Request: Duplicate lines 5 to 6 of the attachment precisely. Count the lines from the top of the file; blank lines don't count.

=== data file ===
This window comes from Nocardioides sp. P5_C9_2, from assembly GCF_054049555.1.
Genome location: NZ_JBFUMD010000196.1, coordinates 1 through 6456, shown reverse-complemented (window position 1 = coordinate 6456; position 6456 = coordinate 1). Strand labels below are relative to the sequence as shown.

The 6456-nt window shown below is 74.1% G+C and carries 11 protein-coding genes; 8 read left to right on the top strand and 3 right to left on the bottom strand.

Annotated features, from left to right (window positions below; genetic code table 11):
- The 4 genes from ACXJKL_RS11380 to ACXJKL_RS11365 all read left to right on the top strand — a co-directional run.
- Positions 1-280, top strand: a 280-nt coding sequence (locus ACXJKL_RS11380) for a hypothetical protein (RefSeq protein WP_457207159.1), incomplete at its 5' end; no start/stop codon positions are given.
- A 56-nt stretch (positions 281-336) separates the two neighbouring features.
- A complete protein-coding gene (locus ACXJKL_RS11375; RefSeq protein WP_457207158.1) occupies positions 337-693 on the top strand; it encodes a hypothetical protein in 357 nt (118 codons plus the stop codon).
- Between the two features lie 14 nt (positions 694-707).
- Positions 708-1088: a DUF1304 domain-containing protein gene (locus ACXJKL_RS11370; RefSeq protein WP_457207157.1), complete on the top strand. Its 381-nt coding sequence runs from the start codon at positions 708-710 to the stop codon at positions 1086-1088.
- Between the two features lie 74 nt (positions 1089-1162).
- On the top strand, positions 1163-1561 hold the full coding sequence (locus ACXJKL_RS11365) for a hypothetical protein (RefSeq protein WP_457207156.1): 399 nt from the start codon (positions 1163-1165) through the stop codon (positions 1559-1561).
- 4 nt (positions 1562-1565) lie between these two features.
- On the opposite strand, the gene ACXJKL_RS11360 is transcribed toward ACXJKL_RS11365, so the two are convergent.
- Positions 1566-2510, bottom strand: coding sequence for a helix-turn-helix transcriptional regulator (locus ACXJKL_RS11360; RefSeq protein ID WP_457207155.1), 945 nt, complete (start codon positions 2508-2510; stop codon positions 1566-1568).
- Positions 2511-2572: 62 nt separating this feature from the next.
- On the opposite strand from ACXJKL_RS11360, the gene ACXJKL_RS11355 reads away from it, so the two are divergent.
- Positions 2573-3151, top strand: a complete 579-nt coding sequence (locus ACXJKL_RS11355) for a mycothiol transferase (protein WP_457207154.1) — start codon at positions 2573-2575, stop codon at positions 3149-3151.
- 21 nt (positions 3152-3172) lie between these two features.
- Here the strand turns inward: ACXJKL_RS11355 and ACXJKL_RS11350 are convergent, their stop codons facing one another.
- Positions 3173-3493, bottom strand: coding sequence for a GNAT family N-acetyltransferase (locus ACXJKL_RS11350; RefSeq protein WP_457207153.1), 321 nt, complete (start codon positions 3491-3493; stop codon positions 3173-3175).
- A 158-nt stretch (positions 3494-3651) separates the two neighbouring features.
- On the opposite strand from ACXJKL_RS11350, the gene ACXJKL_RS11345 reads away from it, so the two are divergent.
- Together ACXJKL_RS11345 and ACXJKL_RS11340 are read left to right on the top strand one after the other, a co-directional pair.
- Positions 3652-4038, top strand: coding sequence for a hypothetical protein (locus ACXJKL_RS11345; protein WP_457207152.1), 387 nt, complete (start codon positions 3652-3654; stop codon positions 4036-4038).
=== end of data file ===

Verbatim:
- The 4 genes from ACXJKL_RS11380 to ACXJKL_RS11365 all read left to right on the top strand — a co-directional run.
- Positions 1-280, top strand: a 280-nt coding sequence (locus ACXJKL_RS11380) for a hypothetical protein (RefSeq protein WP_457207159.1), incomplete at its 5' end; no start/stop codon positions are given.